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Searching for blue banded gobies to collect and bring back to the lab for experimentation!

My second eelgrass project dealt with more management/ conservation issues. Eelgrass is often overlooked as insignificant in terms of the health of the entire ocean. But Dr. Ginsburg’s team recognizes how critical it is to the success of nearby habitats, and so dedicate themselves to study the health of the beds off Catalina Island. We performed various tasks underwater at multiple sites such as bed mapping and density data collection which involved recording the eelgrass length, width and height. Once we documented this information and compiled the data, we were able to compare it to last year’s data (the first year of this project) to understand how the health of the beds has adjusted over time. My work on this project is only one data point on what will hopefully be a large, comprehensive dataset as we continue to collect data year to year. Dr. Ginsburg’s project provides baseline data for eelgrass beds off the coast of Catalina – once completed, it will hopefully bring to light the significance of eelgrass for the health of other habitats in the ocean!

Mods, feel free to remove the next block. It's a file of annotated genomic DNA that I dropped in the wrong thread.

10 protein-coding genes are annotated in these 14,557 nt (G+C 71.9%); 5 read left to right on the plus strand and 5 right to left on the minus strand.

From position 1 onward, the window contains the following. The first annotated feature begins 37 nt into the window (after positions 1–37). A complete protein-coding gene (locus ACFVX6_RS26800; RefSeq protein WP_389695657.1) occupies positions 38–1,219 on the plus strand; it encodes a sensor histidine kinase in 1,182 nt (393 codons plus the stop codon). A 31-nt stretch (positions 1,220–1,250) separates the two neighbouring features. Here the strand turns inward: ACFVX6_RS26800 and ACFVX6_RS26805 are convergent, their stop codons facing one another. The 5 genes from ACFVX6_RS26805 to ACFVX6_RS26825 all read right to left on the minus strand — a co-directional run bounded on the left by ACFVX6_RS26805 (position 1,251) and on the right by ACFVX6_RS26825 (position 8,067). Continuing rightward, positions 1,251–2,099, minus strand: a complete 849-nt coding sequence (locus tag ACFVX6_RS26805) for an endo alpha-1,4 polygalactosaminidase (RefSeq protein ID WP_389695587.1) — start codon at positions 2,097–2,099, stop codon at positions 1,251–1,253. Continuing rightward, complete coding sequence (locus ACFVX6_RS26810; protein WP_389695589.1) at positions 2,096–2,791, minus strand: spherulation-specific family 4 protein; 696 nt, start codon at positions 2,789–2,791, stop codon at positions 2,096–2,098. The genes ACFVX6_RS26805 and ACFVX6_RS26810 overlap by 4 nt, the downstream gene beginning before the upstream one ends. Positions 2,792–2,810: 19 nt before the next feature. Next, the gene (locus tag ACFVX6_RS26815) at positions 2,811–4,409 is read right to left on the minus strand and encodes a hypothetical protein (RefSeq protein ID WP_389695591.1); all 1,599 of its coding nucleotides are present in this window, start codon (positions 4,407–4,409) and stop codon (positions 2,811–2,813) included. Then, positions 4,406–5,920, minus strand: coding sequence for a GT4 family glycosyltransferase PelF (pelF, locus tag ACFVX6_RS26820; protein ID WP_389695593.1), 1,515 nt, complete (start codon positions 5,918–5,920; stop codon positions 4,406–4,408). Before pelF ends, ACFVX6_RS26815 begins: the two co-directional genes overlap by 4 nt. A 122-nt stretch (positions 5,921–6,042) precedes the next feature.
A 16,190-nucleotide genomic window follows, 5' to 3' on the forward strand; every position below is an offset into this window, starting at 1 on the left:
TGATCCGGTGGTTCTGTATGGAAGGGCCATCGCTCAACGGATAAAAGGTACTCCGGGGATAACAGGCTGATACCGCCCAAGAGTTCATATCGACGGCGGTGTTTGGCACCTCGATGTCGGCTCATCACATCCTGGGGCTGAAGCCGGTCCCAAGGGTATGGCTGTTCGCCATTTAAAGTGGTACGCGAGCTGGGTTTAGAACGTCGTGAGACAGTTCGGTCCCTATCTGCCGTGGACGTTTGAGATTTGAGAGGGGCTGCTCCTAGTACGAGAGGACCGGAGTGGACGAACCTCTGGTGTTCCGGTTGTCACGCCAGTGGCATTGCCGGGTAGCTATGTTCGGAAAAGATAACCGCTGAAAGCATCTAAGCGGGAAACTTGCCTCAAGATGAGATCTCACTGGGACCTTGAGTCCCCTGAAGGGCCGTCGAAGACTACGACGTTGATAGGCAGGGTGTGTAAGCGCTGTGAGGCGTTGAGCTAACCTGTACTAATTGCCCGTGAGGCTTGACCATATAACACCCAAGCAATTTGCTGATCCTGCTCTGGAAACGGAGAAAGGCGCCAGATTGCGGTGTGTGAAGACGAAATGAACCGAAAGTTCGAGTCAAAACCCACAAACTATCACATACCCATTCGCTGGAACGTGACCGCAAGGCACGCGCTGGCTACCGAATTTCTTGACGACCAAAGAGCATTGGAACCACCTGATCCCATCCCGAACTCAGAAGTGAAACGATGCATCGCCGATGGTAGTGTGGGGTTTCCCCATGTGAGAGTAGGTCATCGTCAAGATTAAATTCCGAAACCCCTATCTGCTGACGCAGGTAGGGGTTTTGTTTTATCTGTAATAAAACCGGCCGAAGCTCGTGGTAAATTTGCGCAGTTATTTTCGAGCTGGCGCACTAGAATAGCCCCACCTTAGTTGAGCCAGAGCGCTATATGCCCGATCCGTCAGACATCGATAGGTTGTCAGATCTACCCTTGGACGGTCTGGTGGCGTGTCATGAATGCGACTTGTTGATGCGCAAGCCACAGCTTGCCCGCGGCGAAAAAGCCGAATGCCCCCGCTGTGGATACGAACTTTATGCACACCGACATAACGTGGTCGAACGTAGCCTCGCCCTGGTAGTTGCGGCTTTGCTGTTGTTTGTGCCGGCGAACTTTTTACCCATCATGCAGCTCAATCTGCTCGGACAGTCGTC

Presenting my eelgrass research project at the end of the summer!

Presenting my eelgrass research project at the end of the summer!

I learned so much this summer and am very grateful for these hands-on experiences! It feels so rewarding to walk away with a multitude of new skills and knowing you have added a point of discussion to some critical environmental research!

My REU pals and I went on a beautiful hike to Ballast Point!

My REU pals and I went on a beautiful hike to Ballast Point!

Flying Toward Zero Food Waste

By: Isabel Bosch

Hi everyone! My name is Isabel Bosch and I am currently going into my sophomore year at USC. This summer, I had the privilege of working beside Diane Kim and Adriane Jones on the Black Soldier Fly Project for five weeks through USC SURF funding.